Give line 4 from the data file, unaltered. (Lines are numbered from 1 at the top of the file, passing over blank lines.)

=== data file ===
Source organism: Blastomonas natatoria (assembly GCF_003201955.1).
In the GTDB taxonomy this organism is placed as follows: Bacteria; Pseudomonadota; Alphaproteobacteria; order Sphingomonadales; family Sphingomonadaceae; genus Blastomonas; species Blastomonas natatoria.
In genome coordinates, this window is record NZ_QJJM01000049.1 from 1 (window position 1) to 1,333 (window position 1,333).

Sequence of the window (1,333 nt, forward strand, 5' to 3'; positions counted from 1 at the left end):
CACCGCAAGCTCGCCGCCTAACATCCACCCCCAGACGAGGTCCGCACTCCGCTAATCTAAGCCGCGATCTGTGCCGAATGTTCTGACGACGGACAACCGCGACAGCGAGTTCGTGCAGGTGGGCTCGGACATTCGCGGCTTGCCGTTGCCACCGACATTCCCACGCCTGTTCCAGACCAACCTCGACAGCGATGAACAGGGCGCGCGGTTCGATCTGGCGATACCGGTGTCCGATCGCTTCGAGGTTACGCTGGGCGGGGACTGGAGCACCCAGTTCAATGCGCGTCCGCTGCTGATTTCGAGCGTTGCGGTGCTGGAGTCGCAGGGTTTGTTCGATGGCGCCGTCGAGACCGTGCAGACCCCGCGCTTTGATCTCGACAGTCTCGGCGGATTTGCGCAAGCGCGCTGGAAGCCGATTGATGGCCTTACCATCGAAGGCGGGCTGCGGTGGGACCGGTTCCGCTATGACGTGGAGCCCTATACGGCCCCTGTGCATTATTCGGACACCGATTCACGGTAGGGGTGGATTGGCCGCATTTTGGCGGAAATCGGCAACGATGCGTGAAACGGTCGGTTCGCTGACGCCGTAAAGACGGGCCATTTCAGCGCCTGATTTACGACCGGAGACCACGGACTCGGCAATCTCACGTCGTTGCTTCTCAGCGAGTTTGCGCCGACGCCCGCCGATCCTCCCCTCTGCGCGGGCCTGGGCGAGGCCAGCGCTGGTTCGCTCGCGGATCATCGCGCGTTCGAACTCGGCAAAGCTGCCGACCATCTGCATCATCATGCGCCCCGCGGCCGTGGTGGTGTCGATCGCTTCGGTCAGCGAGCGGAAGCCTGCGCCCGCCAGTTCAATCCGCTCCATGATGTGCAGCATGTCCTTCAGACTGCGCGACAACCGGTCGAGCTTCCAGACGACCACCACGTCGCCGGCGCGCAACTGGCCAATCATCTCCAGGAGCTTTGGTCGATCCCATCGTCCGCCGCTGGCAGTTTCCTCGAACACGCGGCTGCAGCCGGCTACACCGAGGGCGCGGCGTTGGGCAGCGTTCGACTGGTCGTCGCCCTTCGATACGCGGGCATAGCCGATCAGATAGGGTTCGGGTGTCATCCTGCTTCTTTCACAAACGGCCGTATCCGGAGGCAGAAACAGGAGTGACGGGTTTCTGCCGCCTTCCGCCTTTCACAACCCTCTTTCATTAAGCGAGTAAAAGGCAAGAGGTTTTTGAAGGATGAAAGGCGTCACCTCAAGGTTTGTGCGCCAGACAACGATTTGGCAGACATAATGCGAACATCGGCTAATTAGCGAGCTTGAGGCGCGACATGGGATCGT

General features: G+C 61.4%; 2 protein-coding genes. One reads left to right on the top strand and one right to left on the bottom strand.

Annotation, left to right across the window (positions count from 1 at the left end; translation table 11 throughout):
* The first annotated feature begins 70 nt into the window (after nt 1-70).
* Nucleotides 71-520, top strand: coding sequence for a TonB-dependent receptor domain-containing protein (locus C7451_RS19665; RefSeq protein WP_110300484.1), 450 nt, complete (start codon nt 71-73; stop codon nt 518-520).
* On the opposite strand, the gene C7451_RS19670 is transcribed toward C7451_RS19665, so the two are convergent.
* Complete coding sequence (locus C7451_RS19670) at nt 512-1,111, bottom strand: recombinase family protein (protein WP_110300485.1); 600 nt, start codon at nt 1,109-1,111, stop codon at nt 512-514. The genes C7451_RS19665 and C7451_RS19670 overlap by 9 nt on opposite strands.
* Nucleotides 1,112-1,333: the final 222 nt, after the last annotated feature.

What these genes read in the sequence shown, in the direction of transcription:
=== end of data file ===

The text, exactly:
Sequence of the window (1,333 nt, forward strand, 5' to 3'; positions counted from 1 at the left end):